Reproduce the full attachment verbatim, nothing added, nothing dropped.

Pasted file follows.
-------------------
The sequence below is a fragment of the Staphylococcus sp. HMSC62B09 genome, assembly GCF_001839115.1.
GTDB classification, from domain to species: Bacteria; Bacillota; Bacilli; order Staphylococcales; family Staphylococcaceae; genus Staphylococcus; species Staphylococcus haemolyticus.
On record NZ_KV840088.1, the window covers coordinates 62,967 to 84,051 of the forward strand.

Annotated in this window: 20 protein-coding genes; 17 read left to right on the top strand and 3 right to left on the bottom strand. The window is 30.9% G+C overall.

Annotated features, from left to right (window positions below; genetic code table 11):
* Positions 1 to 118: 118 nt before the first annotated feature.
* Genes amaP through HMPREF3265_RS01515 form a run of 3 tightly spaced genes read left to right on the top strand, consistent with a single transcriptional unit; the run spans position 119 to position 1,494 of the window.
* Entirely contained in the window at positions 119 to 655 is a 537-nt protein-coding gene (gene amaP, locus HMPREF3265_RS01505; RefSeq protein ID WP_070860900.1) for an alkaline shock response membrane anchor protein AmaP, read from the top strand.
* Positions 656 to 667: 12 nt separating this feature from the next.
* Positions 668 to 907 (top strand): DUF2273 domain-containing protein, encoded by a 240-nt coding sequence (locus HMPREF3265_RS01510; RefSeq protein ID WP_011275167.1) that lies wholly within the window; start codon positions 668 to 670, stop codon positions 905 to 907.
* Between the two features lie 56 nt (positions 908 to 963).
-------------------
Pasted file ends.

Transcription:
The sequence below is a fragment of the Staphylococcus sp. HMSC62B09 genome, assembly GCF_001839115.1.
GTDB classification, from domain to species: Bacteria; Bacillota; Bacilli; order Staphylococcales; family Staphylococcaceae; genus Staphylococcus; species Staphylococcus haemolyticus.
On record NZ_KV840088.1, the window covers coordinates 62,967 to 84,051 of the forward strand.

Annotated in this window: 20 protein-coding genes; 17 read left to right on the top strand and 3 right to left on the bottom strand. The window is 30.9% G+C overall.

Annotated features, from left to right (window positions below; genetic code table 11):
* Positions 1 to 118: 118 nt before the first annotated feature.
* Genes amaP through HMPREF3265_RS01515 form a run of 3 tightly spaced genes read left to right on the top strand, consistent with a single transcriptional unit; the run spans position 119 to position 1,494 of the window.
* Entirely contained in the window at positions 119 to 655 is a 537-nt protein-coding gene (gene amaP, locus HMPREF3265_RS01505; RefSeq protein ID WP_070860900.1) for an alkaline shock response membrane anchor protein AmaP, read from the top strand.
* Positions 656 to 667: 12 nt separating this feature from the next.
* Positions 668 to 907 (top strand): DUF2273 domain-containing protein, encoded by a 240-nt coding sequence (locus HMPREF3265_RS01510; RefSeq protein ID WP_011275167.1) that lies wholly within the window; start codon positions 668 to 670, stop codon positions 905 to 907.
* Between the two features lie 56 nt (positions 908 to 963).